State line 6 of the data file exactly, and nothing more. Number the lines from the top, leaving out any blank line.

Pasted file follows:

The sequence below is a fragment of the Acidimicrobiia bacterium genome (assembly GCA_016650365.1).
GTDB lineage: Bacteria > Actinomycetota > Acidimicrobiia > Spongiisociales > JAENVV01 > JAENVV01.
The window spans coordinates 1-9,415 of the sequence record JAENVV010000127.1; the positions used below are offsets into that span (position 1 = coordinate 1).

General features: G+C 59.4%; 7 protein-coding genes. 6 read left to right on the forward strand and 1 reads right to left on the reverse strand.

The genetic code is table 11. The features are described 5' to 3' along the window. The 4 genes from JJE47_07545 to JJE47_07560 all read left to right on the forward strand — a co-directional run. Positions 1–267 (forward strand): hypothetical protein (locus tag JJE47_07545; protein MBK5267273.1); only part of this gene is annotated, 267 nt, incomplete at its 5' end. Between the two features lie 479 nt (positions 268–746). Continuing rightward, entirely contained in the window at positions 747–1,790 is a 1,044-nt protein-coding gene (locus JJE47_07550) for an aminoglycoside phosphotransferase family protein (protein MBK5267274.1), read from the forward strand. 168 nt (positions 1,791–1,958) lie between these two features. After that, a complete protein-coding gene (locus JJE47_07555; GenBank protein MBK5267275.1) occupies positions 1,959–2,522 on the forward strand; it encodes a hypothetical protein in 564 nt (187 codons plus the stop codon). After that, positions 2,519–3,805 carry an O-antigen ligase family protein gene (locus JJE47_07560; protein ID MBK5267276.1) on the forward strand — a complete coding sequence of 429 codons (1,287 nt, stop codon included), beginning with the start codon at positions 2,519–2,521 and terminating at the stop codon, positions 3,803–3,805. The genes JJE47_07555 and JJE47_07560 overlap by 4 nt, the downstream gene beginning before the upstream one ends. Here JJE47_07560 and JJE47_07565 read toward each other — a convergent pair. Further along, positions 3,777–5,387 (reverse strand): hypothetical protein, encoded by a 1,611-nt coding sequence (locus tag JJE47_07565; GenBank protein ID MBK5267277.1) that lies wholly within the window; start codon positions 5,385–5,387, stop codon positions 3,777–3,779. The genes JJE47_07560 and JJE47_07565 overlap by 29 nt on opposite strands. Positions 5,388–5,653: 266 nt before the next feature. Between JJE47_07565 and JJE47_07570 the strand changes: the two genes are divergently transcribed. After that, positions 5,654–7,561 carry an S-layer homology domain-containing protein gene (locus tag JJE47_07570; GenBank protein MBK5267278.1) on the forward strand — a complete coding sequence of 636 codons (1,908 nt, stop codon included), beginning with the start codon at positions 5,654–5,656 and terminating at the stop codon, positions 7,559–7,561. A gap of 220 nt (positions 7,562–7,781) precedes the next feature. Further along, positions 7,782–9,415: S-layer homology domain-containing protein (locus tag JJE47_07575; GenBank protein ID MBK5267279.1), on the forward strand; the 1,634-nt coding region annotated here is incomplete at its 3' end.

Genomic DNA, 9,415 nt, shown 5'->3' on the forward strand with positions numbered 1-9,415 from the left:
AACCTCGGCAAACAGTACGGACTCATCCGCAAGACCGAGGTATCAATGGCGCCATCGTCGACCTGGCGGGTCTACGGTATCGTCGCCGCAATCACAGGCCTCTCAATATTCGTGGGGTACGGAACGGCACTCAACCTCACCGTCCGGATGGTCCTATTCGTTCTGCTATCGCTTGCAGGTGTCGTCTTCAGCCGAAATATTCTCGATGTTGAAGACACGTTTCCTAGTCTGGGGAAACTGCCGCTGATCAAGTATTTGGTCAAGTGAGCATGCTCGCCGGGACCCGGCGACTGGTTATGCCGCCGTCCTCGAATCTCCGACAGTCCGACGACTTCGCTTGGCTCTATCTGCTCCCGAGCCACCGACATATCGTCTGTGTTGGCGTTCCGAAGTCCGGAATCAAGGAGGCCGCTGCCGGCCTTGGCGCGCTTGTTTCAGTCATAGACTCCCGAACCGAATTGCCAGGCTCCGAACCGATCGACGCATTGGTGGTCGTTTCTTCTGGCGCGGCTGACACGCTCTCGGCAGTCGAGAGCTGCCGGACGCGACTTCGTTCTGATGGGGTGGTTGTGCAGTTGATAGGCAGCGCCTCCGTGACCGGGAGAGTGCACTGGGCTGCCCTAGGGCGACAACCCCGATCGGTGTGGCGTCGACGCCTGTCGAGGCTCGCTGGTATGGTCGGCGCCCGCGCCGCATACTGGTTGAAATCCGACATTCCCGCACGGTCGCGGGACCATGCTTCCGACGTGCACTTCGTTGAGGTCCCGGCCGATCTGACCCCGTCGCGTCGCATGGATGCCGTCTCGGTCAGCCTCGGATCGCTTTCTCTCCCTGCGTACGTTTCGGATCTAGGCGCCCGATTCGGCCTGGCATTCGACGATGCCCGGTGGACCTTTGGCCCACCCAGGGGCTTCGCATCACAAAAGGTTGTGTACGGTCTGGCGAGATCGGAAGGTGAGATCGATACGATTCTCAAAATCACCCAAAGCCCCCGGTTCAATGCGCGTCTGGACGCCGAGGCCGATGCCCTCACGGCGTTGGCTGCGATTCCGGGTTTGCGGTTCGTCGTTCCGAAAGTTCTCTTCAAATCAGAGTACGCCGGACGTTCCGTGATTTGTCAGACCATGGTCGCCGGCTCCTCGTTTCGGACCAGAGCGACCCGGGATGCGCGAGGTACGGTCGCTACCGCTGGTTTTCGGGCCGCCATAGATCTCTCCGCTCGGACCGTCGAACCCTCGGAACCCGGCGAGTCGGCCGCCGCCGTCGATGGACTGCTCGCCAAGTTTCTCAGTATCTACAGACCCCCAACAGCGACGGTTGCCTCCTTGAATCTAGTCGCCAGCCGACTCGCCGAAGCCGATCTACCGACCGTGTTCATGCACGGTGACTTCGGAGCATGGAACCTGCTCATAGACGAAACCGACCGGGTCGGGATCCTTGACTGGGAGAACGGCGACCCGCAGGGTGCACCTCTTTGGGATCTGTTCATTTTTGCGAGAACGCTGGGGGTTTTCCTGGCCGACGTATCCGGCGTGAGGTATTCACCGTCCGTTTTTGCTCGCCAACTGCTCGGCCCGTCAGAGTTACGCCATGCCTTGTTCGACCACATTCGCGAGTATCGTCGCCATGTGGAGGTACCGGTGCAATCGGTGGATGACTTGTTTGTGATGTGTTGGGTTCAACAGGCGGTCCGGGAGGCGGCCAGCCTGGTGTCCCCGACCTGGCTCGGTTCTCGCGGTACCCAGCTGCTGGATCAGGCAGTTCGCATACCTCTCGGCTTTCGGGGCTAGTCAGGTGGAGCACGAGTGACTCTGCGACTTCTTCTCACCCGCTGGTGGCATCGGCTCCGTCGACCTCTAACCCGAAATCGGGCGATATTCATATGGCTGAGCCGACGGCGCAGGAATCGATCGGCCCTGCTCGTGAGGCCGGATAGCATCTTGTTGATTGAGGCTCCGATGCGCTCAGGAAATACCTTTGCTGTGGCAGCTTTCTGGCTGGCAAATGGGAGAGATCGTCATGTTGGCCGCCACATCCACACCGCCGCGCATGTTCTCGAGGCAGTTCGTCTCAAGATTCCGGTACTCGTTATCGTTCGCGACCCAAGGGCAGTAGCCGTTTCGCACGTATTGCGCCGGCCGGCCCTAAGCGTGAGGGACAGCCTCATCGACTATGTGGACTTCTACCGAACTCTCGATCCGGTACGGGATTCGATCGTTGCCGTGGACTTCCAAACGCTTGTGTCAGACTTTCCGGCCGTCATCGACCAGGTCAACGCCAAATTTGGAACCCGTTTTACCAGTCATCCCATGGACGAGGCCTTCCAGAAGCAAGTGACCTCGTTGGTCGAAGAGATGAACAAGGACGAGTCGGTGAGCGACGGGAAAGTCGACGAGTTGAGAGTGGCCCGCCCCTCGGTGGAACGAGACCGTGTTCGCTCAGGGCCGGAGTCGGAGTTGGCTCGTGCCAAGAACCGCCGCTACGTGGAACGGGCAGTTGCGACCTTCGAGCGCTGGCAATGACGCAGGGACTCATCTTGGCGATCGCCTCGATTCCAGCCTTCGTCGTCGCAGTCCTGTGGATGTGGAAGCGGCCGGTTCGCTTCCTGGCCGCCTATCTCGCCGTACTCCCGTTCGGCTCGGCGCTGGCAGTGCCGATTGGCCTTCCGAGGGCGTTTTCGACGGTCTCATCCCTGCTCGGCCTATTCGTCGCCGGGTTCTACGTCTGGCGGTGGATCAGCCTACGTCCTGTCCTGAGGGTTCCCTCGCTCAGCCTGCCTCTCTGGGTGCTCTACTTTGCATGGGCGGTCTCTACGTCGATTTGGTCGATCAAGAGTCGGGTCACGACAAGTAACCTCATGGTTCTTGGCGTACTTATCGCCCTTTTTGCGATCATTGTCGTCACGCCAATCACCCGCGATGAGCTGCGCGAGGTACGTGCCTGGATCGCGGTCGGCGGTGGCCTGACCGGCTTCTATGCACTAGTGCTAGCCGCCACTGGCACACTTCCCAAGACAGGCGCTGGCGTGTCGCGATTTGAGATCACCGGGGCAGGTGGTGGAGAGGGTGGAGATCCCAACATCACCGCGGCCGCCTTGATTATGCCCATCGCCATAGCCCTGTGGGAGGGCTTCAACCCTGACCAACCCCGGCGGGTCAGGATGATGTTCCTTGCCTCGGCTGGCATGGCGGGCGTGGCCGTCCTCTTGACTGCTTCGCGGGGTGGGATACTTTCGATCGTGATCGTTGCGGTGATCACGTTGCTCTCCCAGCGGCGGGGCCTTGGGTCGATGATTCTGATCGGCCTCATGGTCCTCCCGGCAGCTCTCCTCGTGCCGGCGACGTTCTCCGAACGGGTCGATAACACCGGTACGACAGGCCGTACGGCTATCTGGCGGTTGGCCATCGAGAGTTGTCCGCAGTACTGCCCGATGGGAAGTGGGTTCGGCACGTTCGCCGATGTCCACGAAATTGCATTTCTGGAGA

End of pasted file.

Genomic DNA, 9,415 nt, shown 5'->3' on the forward strand with positions numbered 1-9,415 from the left: